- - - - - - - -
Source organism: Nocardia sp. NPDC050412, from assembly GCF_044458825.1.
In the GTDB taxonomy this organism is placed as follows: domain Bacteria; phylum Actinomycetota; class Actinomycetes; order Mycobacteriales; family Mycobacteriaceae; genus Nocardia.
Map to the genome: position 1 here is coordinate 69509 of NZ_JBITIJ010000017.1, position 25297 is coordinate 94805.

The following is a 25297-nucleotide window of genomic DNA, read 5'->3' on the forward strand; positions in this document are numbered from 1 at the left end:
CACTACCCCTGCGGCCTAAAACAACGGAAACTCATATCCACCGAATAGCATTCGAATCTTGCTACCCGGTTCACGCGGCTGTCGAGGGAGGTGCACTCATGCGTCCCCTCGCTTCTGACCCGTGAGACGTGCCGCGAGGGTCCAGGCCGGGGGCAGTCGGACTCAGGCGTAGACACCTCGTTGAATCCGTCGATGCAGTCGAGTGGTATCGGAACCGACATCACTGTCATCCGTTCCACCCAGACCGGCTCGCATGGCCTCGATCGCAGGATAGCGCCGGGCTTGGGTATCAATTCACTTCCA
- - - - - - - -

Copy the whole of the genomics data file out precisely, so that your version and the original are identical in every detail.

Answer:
Source organism: Nocardia sp. NPDC050412, from assembly GCF_044458825.1.
In the GTDB taxonomy this organism is placed as follows: domain Bacteria; phylum Actinomycetota; class Actinomycetes; order Mycobacteriales; family Mycobacteriaceae; genus Nocardia.
Map to the genome: position 1 here is coordinate 69509 of NZ_JBITIJ010000017.1, position 25297 is coordinate 94805.

The following is a 25297-nucleotide window of genomic DNA, read 5'->3' on the forward strand; positions in this document are numbered from 1 at the left end:
CACTACCCCTGCGGCCTAAAACAACGGAAACTCATATCCACCGAATAGCATTCGAATCTTGCTACCCGGTTCACGCGGCTGTCGAGGGAGGTGCACTCATGCGTCCCCTCGCTTCTGACCCGTGAGACGTGCCGCGAGGGTCCAGGCCGGGGGCAGTCGGACTCAGGCGTAGACACCTCGTTGAATCCGTCGATGCAGTCGAGTGGTATCGGAACCGACATCACTGTCATCCGTTCCACCCAGACCGGCTCGCATGGCCTCGATCGCAGGATAGCGCCGGGCTTGGGTATCAATTCACTTCCA